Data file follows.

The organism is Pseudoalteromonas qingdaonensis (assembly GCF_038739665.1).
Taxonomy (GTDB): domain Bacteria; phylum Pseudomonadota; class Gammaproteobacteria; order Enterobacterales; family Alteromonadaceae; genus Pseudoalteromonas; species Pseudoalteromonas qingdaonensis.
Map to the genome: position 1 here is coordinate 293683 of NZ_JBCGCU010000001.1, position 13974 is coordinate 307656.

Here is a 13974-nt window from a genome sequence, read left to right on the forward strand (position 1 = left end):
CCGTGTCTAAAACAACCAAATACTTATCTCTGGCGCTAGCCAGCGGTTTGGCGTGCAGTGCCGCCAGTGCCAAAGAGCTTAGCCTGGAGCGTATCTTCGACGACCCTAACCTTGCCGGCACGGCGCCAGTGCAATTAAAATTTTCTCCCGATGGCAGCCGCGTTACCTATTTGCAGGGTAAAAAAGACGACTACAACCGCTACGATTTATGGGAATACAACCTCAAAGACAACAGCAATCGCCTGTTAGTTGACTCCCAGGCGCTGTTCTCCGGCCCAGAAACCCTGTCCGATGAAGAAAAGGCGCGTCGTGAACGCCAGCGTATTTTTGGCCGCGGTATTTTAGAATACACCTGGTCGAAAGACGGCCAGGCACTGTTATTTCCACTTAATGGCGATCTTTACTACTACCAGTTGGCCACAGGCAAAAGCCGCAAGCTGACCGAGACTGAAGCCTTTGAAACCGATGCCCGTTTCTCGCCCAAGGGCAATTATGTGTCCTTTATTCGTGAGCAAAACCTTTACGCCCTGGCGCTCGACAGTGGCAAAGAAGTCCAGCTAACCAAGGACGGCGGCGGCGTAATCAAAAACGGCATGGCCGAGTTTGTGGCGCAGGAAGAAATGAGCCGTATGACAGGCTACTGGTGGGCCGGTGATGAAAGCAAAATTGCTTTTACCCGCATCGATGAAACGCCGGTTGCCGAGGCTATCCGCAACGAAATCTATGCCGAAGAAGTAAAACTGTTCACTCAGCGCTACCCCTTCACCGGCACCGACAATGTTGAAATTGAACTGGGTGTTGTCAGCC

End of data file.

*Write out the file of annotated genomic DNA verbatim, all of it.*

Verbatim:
The organism is Pseudoalteromonas qingdaonensis (assembly GCF_038739665.1).
Taxonomy (GTDB): domain Bacteria; phylum Pseudomonadota; class Gammaproteobacteria; order Enterobacterales; family Alteromonadaceae; genus Pseudoalteromonas; species Pseudoalteromonas qingdaonensis.
Map to the genome: position 1 here is coordinate 293683 of NZ_JBCGCU010000001.1, position 13974 is coordinate 307656.

Here is a 13974-nt window from a genome sequence, read left to right on the forward strand (position 1 = left end):
CCGTGTCTAAAACAACCAAATACTTATCTCTGGCGCTAGCCAGCGGTTTGGCGTGCAGTGCCGCCAGTGCCAAAGAGCTTAGCCTGGAGCGTATCTTCGACGACCCTAACCTTGCCGGCACGGCGCCAGTGCAATTAAAATTTTCTCCCGATGGCAGCCGCGTTACCTATTTGCAGGGTAAAAAAGACGACTACAACCGCTACGATTTATGGGAATACAACCTCAAAGACAACAGCAATCGCCTGTTAGTTGACTCCCAGGCGCTGTTCTCCGGCCCAGAAACCCTGTCCGATGAAGAAAAGGCGCGTCGTGAACGCCAGCGTATTTTTGGCCGCGGTATTTTAGAATACACCTGGTCGAAAGACGGCCAGGCACTGTTATTTCCACTTAATGGCGATCTTTACTACTACCAGTTGGCCACAGGCAAAAGCCGCAAGCTGACCGAGACTGAAGCCTTTGAAACCGATGCCCGTTTCTCGCCCAAGGGCAATTATGTGTCCTTTATTCGTGAGCAAAACCTTTACGCCCTGGCGCTCGACAGTGGCAAAGAAGTCCAGCTAACCAAGGACGGCGGCGGCGTAATCAAAAACGGCATGGCCGAGTTTGTGGCGCAGGAAGAAATGAGCCGTATGACAGGCTACTGGTGGGCCGGTGATGAAAGCAAAATTGCTTTTACCCGCATCGATGAAACGCCGGTTGCCGAGGCTATCCGCAACGAAATCTATGCCGAAGAAGTAAAACTGTTCACTCAGCGCTACCCCTTCACCGGCACCGACAATGTTGAAATTGAACTGGGTGTTGTCAGCC